That’s it, I’ve had enough.
To quote the infamous Howard Beale of Network fame “I’m mad as hell and I’m not going to take it anymore.” Do the media, politicians, market analysts, and the general public always have to drink the Kool-Aid?
Can’t any of them think, or is it just the expedient way to embrace popular thought? In the 1970s, I and other colleagues viewed the new core inflation definition as a joke, a way to hoodwink the public from seeing what real inflation was doing to their paychecks.
There was absolutely no way, I thought, that any intelligent person would disregard two of the most significant factors about inflation: food and energy.
This won’t last, we said, the American public is not that gullible. But alas, even the Federal Reserve operates using core inflation, and yet, everyone still drinks the Kool-Aid.
Are you kidding me?
We now have a similar conundrum regarding the definition of a recession. Let me cite Wikipedia: “In economics, a recession is a business cycle contraction, a general slowdown in economic activity.
During recessions, many macro economic indicators vary in a similar way.
Production as measured by gross domestic product (GDP), employment, investment spending, capacity utilization, household incomes, business profits, and inflation all fall during recessions, while bankruptcies and the unemployment rate rise.”
Unfortunately, this understanding of a recession somehow got shoved to the back burner and was replaced by a different idea, namely two consecutive quarters of negative GDP.
Rather than a comprehensive evaluation of the overall economy, the belief was that a hard number could be more easily measured. Theoretically, that’s not a bad idea.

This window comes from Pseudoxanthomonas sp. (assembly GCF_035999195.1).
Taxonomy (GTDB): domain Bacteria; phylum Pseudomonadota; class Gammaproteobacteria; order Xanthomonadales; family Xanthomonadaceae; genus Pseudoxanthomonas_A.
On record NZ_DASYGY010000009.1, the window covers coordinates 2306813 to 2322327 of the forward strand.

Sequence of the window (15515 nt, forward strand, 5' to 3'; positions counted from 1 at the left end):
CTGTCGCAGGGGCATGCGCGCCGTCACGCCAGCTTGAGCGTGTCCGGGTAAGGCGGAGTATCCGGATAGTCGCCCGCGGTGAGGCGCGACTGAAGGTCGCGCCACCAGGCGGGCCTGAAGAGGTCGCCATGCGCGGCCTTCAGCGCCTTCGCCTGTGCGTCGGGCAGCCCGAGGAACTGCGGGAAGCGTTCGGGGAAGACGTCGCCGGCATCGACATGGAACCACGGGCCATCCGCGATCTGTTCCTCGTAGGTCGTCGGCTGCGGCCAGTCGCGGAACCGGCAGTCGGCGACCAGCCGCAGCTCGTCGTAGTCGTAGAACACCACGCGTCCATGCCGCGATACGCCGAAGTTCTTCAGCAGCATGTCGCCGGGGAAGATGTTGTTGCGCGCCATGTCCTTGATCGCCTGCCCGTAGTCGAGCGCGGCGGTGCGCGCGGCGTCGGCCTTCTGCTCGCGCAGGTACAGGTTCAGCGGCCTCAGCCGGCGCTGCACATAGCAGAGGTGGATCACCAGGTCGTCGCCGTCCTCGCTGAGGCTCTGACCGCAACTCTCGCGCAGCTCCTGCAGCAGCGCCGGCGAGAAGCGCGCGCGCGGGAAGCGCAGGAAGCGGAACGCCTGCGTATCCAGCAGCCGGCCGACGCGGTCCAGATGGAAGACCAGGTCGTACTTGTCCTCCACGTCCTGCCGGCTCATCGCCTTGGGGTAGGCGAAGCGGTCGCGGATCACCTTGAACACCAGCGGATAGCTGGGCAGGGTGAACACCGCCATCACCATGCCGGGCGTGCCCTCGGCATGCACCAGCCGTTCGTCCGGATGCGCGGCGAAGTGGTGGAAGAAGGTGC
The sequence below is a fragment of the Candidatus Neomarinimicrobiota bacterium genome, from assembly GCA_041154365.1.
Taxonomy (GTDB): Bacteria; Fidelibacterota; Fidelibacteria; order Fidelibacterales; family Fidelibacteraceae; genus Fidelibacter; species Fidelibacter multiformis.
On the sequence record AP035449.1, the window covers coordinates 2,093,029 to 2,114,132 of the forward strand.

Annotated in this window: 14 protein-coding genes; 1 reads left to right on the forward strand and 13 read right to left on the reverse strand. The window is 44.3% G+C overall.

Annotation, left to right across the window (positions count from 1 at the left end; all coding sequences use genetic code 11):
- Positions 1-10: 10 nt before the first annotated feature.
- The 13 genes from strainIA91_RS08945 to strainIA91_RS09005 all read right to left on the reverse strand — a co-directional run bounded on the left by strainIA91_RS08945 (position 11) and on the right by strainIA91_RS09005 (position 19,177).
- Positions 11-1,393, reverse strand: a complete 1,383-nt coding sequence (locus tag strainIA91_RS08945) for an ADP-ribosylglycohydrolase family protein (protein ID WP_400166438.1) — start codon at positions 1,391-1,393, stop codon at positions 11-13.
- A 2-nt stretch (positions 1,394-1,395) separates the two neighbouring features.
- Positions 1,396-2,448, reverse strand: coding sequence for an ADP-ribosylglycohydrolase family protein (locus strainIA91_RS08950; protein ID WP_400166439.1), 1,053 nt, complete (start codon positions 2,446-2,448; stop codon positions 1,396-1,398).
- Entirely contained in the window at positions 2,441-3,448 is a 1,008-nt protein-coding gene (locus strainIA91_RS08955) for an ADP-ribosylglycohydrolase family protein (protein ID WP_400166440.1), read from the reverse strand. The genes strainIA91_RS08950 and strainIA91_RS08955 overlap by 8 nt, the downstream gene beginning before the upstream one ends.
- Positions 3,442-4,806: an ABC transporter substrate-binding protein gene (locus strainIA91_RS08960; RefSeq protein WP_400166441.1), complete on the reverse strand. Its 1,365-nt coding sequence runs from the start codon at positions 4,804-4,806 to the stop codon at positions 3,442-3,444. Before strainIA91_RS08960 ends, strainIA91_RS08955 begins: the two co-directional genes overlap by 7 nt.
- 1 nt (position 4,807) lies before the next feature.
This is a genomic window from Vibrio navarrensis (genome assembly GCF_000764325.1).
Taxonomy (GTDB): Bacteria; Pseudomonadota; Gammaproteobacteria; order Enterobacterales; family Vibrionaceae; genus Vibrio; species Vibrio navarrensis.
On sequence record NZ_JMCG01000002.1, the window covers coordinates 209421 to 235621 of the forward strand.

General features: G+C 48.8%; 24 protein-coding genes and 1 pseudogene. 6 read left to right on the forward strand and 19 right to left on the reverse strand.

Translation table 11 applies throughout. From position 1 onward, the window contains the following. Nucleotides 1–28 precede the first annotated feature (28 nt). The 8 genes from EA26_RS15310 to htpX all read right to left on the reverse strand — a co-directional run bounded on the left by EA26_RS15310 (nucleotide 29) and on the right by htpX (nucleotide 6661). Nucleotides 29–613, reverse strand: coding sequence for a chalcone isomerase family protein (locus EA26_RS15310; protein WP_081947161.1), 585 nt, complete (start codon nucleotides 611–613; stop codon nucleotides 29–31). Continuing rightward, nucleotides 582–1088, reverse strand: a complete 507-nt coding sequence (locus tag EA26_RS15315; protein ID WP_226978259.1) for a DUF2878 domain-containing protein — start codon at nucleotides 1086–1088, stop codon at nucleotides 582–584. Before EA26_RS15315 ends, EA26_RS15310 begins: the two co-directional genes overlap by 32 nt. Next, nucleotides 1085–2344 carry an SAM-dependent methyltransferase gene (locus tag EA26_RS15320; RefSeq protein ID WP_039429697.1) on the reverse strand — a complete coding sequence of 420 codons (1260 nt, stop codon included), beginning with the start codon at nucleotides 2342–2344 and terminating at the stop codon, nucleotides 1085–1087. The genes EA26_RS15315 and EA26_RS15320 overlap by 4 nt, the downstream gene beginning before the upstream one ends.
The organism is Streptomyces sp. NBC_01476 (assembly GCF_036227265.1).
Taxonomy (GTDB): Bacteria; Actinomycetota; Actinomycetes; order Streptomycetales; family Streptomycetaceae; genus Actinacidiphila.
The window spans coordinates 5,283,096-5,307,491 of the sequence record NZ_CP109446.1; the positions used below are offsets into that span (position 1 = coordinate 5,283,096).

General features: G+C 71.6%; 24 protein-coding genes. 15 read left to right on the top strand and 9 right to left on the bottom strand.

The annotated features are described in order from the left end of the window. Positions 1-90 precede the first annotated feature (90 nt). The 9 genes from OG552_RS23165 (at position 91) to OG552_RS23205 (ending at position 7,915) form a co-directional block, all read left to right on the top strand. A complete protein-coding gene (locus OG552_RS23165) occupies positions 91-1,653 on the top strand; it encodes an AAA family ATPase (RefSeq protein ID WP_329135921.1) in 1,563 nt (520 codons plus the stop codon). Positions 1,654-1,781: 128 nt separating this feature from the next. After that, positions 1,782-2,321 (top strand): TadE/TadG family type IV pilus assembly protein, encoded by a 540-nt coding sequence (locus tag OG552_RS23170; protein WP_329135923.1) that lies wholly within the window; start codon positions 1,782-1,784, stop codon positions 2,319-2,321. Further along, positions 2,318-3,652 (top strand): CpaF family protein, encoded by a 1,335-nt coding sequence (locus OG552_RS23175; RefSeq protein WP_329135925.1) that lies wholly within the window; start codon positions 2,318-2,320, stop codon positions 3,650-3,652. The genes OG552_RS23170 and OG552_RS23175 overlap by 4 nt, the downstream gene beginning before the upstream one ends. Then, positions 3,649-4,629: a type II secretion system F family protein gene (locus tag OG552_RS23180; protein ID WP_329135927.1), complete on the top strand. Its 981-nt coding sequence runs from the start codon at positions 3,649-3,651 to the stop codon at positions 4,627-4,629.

However, practically speaking, it makes it very easy for the data to be manipulated, with monthly revisions commonplace.
That’s why the National Bureau of Economic Research (which determines recessions) uses the historical definition, not the expedient two negative quarters.
I’ve been listening to the economists and strategists from all the buy-side houses, mutual funds, and even the White House, extolling a marginal chance of having a double-dip recession.
If, however, you examine the actual definition, no honest analyst would be asking the question of revisiting a recession; rather, they would be asking if we ever got out of a recession in the first place.
More importantly, they should be asking about the chances of another Great Depression.
It’s not some random number that tells people whether or not it’s a recession, it’s the tremendous financial and economic pain they feel every single day.
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